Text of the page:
Wednesday, March 05, 2008

Beautiful Friendships.

Have you ever fallen for a coworker?

I don't mean "fallen" in the romantic way. I mean it in the way that allows you to discover a real kinship with someone that you never would have sought out, just because you walk into the same office every day. You say your good mornings, you silently tolerate injustices together, you commiserate over shared hurdles, and you accidentally discover someone great. I still think of awesome people that I met at work: Some are now far away or long out of touch, but I remember jokes they made, ways they operated, stories they told.

Have you ever worked someplace where you have no connection to the people around you? You walk in there and it's all polite, but you wouldn't care if you never saw those people again. It's like a never-ending doctor's appointment. That's what makes the jobs with cool people all the more precious.

I met one of my best friends when he joined our "news" organization in New York in 1998. When he started work, he was always extremely nervous about doing something wrong and I thought he was way too concerned about things. He was the Fretful New Guy, and that's all he was to me. Then one day I was talking to no one in particular about a radio station in Washington. "Oh Christina," he said, turning around in his chair. "Do you know D.C. radio?" Thus, a friendship was born.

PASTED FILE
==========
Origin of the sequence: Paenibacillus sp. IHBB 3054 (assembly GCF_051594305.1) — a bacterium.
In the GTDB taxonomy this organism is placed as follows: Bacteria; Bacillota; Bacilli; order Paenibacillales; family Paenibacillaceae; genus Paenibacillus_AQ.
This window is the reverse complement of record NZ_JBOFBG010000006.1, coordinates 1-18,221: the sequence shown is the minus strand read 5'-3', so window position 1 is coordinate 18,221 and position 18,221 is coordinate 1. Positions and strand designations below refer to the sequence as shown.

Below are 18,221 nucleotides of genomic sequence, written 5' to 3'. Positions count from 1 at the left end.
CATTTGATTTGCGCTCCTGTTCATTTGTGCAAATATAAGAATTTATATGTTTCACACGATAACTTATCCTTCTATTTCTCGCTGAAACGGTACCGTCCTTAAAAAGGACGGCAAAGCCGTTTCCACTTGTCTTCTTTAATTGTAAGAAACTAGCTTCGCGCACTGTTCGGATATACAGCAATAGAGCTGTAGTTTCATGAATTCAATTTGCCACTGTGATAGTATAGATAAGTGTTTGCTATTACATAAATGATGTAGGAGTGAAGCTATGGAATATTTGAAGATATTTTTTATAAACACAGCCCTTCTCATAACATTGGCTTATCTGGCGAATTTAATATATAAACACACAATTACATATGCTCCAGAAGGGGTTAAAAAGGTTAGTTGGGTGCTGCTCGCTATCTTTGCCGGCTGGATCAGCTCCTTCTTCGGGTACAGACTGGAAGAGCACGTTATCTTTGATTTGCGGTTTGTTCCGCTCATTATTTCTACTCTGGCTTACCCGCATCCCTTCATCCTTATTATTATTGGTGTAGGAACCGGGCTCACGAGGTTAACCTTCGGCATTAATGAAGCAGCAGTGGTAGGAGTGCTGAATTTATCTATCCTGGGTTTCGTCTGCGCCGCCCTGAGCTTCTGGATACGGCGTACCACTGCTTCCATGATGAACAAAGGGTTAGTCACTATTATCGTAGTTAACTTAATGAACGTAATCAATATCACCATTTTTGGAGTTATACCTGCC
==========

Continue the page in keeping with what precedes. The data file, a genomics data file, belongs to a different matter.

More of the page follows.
Other connections have not been so long-lived. I once joined a team of five people that made my job, and my life at the time, bearable because of the amount of fun we had. Every day, we filed into the conference room for our story meeting, and that was probably the best part of my day. But one of us eventually left the company, then another one, and two remaining people paired off and got married. I'm only friends with one of them now, but it was fun while it lasted.

My newest work coterie consists of myself and three other people. We should probably be sick of each other by now from the amount of socializing that we do on top of work, but somehow we aren't.

This quadro-friendship seems all the more sweet because it seems unlikely to last. Three of us are single and the other is married but with no real responsibilities. We are all at various stages of the honeymoon with our employer. At some point, something is bound to bring down our happy dynamic: a new job, a move, a new attachment, a falling-out. Something will happen, and things will not be the same. I guess one benefit of age is that your enjoyment of things as they are is enhanced by the awareness that they will eventually change.